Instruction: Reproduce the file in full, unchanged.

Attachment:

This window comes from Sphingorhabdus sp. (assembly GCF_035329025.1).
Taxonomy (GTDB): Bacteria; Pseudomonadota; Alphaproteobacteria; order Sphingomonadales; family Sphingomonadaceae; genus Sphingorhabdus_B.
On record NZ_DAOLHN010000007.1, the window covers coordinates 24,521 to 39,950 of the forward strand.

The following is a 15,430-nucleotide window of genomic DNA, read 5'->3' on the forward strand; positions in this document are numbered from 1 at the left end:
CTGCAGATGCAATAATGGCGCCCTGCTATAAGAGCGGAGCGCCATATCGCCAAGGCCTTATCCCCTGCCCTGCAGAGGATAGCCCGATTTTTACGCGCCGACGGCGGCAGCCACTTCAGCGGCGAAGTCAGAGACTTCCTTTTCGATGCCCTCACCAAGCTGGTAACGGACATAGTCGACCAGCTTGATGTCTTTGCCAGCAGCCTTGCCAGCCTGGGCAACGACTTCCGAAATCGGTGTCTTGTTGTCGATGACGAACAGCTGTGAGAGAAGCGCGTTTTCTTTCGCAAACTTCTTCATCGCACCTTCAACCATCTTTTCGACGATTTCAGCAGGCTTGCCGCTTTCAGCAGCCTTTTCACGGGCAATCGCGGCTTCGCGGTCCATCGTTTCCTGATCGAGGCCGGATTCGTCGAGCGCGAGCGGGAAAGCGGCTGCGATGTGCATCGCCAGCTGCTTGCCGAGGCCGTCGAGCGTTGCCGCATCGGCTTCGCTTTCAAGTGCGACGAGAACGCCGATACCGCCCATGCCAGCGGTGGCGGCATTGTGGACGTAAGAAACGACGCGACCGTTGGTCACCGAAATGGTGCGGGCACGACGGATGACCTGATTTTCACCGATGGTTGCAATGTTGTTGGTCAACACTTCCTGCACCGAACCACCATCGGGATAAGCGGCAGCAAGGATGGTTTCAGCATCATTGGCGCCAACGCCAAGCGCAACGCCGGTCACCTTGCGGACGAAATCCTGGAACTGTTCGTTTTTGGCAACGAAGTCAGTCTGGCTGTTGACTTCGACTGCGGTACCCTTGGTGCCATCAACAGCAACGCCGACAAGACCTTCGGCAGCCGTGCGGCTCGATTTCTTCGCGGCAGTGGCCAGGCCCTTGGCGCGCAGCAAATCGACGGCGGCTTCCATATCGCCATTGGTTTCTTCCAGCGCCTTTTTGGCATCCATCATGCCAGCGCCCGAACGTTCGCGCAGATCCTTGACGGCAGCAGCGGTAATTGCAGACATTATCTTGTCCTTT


This window comes from Sphingorhabdus sp. (assembly GCF_035329025.1).
Taxonomy (GTDB): Bacteria; Pseudomonadota; Alphaproteobacteria; order Sphingomonadales; family Sphingomonadaceae; genus Sphingorhabdus_B.
On record NZ_DAOLHN010000007.1, the window covers coordinates 24,521 to 39,950 of the forward strand.

The following is a 15,430-nucleotide window of genomic DNA, read 5'->3' on the forward strand; positions in this document are numbered from 1 at the left end:
CTGCAGATGCAATAATGGCGCCCTGCTATAAGAGCGGAGCGCCATATCGCCAAGGCCTTATCCCCTGCCCTGCAGAGGATAGCCCGATTTTTACGCGCCGACGGCGGCAGCCACTTCAGCGGCGAAGTCAGAGACTTCCTTTTCGATGCCCTCACCAAGCTGGTAACGGACATAGTCGACCAGCTTGATGTCTTTGCCAGCAGCCTTGCCAGCCTGGGCAACGACTTCCGAAATCGGTGTCTTGTTGTCGATGACGAACAGCTGTGAGAGAAGCGCGTTTTCTTTCGCAAACTTCTTCATCGCACCTTCAACCATCTTTTCGACGATTTCAGCAGGCTTGCCGCTTTCAGCAGCCTTTTCACGGGCAATCGCGGCTTCGCGGTCCATCGTTTCCTGATCGAGGCCGGATTCGTCGAGCGCGAGCGGGAAAGCGGCTGCGATGTGCATCGCCAGCTGCTTGCCGAGGCCGTCGAGCGTTGCCGCATCGGCTTCGCTTTCAAGTGCGACGAGAACGCCGATACCGCCCATGCCAGCGGTGGCGGCATTGTGGACGTAAGAAACGACGCGACCGTTGGTCACCGAAATGGTGCGGGCACGACGGATGACCTGATTTTCACCGATGGTTGCAATGTTGTTGGTCAACACTTCCTGCACCGAACCACCATCGGGATAAGCGGCAGCAAGGATGGTTTCAGCATCATTGGCGCCAACGCCAAGCGCAACGCCGGTCACCTTGCGGACGAAATCCTGGAACTGTTCGTTTTTGGCAACGAAGTCAGTCTGGCTGTTGACTTCGACTGCGGTACCCTTGGTGCCATCAACAGCAACGCCGACAAGACCTTCGGCAGCCGTGCGGCTCGATTTCTTCGCGGCAGTGGCCAGGCCCTTGGCGCGCAGCAAATCGACGGCGGCTTCCATATCGCCATTGGTTTCTTCCAGCGCCTTTTTGGCATCCATCATGCCAGCGCCCGAACGTTCGCGCAGATCCTTGACGGCAGCAGCGGTAATTGCAGACATTATCTTGTCCTTT